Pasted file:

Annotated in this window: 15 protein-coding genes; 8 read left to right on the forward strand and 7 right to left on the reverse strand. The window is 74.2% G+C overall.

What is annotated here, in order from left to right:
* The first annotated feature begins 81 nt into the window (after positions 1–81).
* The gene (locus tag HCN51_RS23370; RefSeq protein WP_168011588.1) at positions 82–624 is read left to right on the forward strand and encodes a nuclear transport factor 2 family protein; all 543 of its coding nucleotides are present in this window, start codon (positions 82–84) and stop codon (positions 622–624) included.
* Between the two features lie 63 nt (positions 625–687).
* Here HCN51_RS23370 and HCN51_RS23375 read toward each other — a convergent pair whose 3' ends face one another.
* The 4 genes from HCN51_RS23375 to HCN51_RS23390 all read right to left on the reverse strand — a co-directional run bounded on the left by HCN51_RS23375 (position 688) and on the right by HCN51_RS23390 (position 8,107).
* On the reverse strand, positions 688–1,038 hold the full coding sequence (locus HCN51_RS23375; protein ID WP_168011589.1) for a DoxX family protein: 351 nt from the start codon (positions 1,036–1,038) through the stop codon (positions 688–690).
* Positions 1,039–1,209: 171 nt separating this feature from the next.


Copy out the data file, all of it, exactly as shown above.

Annotated in this window: 15 protein-coding genes; 8 read left to right on the forward strand and 7 right to left on the reverse strand. The window is 74.2% G+C overall.

What is annotated here, in order from left to right:
* The first annotated feature begins 81 nt into the window (after positions 1–81).
* The gene (locus tag HCN51_RS23370; RefSeq protein WP_168011588.1) at positions 82–624 is read left to right on the forward strand and encodes a nuclear transport factor 2 family protein; all 543 of its coding nucleotides are present in this window, start codon (positions 82–84) and stop codon (positions 622–624) included.
* Between the two features lie 63 nt (positions 625–687).
* Here HCN51_RS23370 and HCN51_RS23375 read toward each other — a convergent pair whose 3' ends face one another.
* The 4 genes from HCN51_RS23375 to HCN51_RS23390 all read right to left on the reverse strand — a co-directional run bounded on the left by HCN51_RS23375 (position 688) and on the right by HCN51_RS23390 (position 8,107).
* On the reverse strand, positions 688–1,038 hold the full coding sequence (locus HCN51_RS23375; protein ID WP_168011589.1) for a DoxX family protein: 351 nt from the start codon (positions 1,036–1,038) through the stop codon (positions 688–690).
* Positions 1,039–1,209: 171 nt separating this feature from the next.